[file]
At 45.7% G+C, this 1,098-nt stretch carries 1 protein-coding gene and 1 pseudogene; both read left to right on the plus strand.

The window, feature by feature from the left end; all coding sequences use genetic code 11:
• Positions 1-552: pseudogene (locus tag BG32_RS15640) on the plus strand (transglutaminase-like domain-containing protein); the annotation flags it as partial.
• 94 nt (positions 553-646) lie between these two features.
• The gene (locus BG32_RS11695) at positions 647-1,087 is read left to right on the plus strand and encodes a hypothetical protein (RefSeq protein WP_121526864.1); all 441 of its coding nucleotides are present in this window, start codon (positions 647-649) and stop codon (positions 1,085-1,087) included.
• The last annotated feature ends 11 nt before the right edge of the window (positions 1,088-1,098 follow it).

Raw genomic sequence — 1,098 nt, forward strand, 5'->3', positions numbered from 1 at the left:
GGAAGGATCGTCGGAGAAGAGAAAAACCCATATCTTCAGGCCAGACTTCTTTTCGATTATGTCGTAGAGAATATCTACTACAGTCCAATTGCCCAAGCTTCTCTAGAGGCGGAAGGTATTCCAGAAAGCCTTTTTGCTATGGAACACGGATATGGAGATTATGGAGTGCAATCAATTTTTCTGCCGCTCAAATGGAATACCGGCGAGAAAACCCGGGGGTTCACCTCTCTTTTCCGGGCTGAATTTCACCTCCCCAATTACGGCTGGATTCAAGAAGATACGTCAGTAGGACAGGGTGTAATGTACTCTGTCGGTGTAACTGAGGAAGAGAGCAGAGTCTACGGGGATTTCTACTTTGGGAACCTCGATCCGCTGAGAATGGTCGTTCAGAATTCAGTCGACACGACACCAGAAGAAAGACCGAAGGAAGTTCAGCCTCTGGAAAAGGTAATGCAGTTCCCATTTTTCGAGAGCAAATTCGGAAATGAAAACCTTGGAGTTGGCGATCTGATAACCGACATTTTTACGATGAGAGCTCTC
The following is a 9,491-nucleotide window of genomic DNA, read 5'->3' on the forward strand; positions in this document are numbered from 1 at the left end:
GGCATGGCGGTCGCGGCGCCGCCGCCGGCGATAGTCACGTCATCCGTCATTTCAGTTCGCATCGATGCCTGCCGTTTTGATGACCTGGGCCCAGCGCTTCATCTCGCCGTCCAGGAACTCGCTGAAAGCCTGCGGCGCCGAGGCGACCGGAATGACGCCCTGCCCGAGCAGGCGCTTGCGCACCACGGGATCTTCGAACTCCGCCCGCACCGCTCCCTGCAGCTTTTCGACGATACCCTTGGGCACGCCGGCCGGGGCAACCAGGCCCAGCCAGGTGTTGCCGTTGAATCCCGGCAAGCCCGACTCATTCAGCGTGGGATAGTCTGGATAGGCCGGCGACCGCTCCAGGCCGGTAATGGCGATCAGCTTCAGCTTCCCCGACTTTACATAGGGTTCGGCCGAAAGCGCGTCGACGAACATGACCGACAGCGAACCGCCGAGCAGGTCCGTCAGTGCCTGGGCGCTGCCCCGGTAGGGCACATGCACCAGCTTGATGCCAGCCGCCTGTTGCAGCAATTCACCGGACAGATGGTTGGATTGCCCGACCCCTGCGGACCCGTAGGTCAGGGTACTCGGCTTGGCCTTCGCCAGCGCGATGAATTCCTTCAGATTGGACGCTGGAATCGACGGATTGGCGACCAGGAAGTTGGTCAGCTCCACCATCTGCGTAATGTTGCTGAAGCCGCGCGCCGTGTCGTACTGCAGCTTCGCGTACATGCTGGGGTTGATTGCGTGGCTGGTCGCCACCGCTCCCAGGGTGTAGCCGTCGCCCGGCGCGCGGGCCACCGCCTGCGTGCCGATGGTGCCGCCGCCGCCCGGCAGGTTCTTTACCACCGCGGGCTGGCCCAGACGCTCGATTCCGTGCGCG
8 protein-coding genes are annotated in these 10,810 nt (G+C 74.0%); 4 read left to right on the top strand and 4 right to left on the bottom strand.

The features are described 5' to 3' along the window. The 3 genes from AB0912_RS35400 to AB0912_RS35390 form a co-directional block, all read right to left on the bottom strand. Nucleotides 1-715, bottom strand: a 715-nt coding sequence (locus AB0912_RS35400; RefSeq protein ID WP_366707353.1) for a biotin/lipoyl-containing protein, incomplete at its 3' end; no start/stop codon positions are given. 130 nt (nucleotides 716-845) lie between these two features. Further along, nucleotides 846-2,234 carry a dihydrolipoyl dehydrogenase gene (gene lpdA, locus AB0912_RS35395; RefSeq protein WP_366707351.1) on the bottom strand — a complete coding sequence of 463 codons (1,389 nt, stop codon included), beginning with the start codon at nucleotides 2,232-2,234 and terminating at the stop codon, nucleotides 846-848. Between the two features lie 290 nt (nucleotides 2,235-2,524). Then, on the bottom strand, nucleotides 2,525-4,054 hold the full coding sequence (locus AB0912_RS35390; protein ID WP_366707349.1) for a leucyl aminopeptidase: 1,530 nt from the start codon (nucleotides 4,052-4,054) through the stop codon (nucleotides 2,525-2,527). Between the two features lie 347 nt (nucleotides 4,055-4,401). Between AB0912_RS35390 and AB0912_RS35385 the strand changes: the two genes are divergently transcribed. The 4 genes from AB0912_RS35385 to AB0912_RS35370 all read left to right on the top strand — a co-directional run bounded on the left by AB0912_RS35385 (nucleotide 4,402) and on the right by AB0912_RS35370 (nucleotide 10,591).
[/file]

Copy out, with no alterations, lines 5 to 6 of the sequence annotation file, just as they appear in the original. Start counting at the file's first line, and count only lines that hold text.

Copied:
• The gene (locus BG32_RS11695) at positions 647-1,087 is read left to right on the plus strand and encodes a hypothetical protein (RefSeq protein WP_121526864.1); all 441 of its coding nucleotides are present in this window, start codon (positions 647-649) and stop codon (positions 1,085-1,087) included.
• The last annotated feature ends 11 nt before the right edge of the window (positions 1,088-1,098 follow it).